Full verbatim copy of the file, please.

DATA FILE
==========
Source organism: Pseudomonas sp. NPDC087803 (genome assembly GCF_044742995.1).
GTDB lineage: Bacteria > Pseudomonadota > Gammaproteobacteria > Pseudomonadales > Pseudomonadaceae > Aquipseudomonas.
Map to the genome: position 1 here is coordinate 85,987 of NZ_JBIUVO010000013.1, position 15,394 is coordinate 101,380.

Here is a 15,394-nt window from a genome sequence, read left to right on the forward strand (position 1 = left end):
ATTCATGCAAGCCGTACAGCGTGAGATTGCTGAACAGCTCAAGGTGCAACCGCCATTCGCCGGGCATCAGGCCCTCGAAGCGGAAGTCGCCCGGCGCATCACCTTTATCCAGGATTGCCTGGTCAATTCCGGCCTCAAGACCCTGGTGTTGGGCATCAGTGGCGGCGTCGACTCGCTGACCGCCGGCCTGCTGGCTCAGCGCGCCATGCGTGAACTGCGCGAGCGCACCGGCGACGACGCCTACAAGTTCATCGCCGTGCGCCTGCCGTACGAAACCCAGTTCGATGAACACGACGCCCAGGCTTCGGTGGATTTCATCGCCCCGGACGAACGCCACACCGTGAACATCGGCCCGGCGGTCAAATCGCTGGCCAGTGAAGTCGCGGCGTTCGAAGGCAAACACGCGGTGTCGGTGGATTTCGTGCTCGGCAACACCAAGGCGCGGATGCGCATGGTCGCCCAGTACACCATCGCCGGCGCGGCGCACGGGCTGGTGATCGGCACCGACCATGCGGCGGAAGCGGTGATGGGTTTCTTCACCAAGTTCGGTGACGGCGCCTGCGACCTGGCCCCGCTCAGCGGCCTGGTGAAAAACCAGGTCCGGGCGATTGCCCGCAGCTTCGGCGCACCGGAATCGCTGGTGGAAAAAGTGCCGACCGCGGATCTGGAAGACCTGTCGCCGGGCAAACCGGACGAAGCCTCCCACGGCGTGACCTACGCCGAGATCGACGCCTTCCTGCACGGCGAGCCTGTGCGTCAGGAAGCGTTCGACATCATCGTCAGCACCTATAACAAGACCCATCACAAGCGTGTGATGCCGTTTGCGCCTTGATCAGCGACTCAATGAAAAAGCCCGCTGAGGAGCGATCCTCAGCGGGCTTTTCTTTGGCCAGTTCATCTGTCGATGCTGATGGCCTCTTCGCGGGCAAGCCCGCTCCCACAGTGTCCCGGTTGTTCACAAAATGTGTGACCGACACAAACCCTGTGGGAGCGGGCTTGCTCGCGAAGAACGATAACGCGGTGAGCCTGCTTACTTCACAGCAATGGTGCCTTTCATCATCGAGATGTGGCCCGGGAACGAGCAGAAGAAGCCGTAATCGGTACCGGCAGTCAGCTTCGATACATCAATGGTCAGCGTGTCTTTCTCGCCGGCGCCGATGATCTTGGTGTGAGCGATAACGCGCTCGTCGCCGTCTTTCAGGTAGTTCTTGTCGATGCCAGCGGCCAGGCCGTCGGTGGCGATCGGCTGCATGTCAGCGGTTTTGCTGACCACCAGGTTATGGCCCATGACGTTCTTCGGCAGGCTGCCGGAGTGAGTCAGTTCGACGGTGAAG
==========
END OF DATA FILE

Source organism: Pseudomonas sp. NPDC087803 (genome assembly GCF_044742995.1).
GTDB lineage: Bacteria > Pseudomonadota > Gammaproteobacteria > Pseudomonadales > Pseudomonadaceae > Aquipseudomonas.
Map to the genome: position 1 here is coordinate 85,987 of NZ_JBIUVO010000013.1, position 15,394 is coordinate 101,380.

Here is a 15,394-nt window from a genome sequence, read left to right on the forward strand (position 1 = left end):
ATTCATGCAAGCCGTACAGCGTGAGATTGCTGAACAGCTCAAGGTGCAACCGCCATTCGCCGGGCATCAGGCCCTCGAAGCGGAAGTCGCCCGGCGCATCACCTTTATCCAGGATTGCCTGGTCAATTCCGGCCTCAAGACCCTGGTGTTGGGCATCAGTGGCGGCGTCGACTCGCTGACCGCCGGCCTGCTGGCTCAGCGCGCCATGCGTGAACTGCGCGAGCGCACCGGCGACGACGCCTACAAGTTCATCGCCGTGCGCCTGCCGTACGAAACCCAGTTCGATGAACACGACGCCCAGGCTTCGGTGGATTTCATCGCCCCGGACGAACGCCACACCGTGAACATCGGCCCGGCGGTCAAATCGCTGGCCAGTGAAGTCGCGGCGTTCGAAGGCAAACACGCGGTGTCGGTGGATTTCGTGCTCGGCAACACCAAGGCGCGGATGCGCATGGTCGCCCAGTACACCATCGCCGGCGCGGCGCACGGGCTGGTGATCGGCACCGACCATGCGGCGGAAGCGGTGATGGGTTTCTTCACCAAGTTCGGTGACGGCGCCTGCGACCTGGCCCCGCTCAGCGGCCTGGTGAAAAACCAGGTCCGGGCGATTGCCCGCAGCTTCGGCGCACCGGAATCGCTGGTGGAAAAAGTGCCGACCGCGGATCTGGAAGACCTGTCGCCGGGCAAACCGGACGAAGCCTCCCACGGCGTGACCTACGCCGAGATCGACGCCTTCCTGCACGGCGAGCCTGTGCGTCAGGAAGCGTTCGACATCATCGTCAGCACCTATAACAAGACCCATCACAAGCGTGTGATGCCGTTTGCGCCTTGATCAGCGACTCAATGAAAAAGCCCGCTGAGGAGCGATCCTCAGCGGGCTTTTCTTTGGCCAGTTCATCTGTCGATGCTGATGGCCTCTTCGCGGGCAAGCCCGCTCCCACAGTGTCCCGGTTGTTCACAAAATGTGTGACCGACACAAACCCTGTGGGAGCGGGCTTGCTCGCGAAGAACGATAACGCGGTGAGCCTGCTTACTTCACAGCAATGGTGCCTTTCATCATCGAGATGTGGCCCGGGAACGAGCAGAAGAAGCCGTAATCGGTACCGGCAGTCAGCTTCGATACATCAATGGTCAGCGTGTCTTTCTCGCCGGCGCCGATGATCTTGGTGTGAGCGATAACGCGCTCGTCGCCGTCTTTCAGGTAGTTCTTGTCGATGCCAGCGGCCAGGCCGTCGGTGGCGATCGGCTGCATGTCAGCGGTTTTGCTGACCACCAGGTTATGGCCCATGACGTTCTTCGGCAGGCTGCCGGAGTGAGTCAGTTCGACGGTGAAG